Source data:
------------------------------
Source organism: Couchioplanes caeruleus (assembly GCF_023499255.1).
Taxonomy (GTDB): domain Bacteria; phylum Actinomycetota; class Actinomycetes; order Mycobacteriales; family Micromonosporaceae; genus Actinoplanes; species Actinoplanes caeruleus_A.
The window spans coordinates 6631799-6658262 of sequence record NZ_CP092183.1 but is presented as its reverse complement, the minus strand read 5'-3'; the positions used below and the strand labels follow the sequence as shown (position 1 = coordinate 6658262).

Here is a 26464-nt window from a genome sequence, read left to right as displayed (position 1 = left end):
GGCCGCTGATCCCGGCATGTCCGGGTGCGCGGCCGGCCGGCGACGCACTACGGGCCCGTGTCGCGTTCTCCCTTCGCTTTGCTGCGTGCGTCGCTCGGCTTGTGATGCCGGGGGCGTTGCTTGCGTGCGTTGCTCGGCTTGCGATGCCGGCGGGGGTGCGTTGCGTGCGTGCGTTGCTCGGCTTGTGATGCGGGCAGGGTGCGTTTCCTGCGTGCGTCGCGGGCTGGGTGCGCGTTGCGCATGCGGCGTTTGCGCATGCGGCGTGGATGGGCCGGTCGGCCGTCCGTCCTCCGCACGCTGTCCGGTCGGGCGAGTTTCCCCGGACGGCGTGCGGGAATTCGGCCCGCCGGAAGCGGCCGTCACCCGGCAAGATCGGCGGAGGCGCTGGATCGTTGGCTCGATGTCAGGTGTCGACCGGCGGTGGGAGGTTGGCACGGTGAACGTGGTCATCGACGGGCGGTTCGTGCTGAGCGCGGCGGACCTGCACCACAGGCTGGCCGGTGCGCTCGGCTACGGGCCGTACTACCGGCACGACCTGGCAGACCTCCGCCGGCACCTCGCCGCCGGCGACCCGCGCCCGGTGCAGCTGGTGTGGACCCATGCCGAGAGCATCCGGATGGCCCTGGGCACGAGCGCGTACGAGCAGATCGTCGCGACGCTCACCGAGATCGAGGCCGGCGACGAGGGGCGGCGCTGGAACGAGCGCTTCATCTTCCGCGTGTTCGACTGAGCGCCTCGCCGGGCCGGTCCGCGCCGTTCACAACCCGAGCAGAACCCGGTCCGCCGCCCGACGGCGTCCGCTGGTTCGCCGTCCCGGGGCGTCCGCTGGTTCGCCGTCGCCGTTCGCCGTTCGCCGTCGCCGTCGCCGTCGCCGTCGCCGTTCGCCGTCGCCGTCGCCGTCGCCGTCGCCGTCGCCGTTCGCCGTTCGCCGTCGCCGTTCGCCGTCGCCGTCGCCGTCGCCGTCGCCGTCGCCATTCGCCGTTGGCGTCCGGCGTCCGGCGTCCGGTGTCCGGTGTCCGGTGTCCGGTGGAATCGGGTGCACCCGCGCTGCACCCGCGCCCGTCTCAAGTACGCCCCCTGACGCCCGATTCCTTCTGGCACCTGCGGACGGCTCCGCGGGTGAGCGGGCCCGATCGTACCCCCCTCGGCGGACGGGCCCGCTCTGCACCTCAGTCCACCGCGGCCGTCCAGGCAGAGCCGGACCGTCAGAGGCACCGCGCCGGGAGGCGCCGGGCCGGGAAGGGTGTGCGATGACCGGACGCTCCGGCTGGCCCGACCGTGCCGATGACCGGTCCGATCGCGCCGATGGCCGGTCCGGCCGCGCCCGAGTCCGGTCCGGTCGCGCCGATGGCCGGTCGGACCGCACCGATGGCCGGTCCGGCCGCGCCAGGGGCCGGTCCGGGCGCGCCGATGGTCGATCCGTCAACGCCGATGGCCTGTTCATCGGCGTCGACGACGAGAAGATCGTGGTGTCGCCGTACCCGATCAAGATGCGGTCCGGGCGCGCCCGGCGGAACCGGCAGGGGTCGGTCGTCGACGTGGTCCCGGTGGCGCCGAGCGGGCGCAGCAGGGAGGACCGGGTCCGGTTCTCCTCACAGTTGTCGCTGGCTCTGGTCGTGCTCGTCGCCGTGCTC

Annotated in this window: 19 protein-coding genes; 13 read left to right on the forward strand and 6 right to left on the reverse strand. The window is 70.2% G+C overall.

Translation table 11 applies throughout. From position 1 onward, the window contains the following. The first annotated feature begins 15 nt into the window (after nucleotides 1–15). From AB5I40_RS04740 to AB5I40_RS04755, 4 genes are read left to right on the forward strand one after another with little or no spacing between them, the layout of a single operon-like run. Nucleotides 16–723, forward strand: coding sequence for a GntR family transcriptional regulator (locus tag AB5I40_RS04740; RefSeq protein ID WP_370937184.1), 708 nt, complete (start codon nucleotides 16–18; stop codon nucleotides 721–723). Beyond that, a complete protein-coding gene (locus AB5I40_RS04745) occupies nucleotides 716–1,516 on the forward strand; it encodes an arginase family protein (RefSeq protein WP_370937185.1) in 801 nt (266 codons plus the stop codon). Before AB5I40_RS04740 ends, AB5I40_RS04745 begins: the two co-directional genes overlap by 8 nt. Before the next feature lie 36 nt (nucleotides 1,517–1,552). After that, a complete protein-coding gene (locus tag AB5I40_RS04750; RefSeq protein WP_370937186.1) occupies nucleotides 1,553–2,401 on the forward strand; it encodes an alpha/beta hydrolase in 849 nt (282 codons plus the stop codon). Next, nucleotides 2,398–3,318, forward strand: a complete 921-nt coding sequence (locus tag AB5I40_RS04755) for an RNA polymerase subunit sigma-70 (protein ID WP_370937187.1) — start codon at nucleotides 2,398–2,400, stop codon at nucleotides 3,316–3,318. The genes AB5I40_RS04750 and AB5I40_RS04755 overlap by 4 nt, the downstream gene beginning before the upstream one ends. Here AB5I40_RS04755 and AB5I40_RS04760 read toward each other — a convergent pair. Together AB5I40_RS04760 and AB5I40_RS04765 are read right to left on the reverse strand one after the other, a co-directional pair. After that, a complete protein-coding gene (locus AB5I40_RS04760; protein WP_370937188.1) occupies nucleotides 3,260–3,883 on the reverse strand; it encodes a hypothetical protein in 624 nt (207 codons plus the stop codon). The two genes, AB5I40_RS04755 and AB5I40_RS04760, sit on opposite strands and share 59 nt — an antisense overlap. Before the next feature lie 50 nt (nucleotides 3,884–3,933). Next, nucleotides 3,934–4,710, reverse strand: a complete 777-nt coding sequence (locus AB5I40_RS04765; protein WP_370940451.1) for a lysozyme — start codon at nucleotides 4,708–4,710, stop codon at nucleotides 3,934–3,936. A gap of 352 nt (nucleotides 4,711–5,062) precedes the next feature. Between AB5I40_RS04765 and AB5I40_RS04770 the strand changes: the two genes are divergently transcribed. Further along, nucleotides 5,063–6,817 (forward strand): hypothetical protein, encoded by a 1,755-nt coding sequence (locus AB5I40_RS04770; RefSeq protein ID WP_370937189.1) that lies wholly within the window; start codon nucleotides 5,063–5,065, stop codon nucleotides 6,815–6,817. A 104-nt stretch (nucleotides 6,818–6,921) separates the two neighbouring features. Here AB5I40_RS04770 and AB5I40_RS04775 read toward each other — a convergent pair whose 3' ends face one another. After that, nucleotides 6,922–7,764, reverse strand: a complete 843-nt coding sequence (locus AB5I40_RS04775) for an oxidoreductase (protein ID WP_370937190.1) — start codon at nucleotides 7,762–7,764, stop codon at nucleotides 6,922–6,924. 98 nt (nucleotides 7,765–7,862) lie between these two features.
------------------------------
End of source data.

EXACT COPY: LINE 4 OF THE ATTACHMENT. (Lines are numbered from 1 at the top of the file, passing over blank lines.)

Here is a 26464-nt window from a genome sequence, read left to right as displayed (position 1 = left end):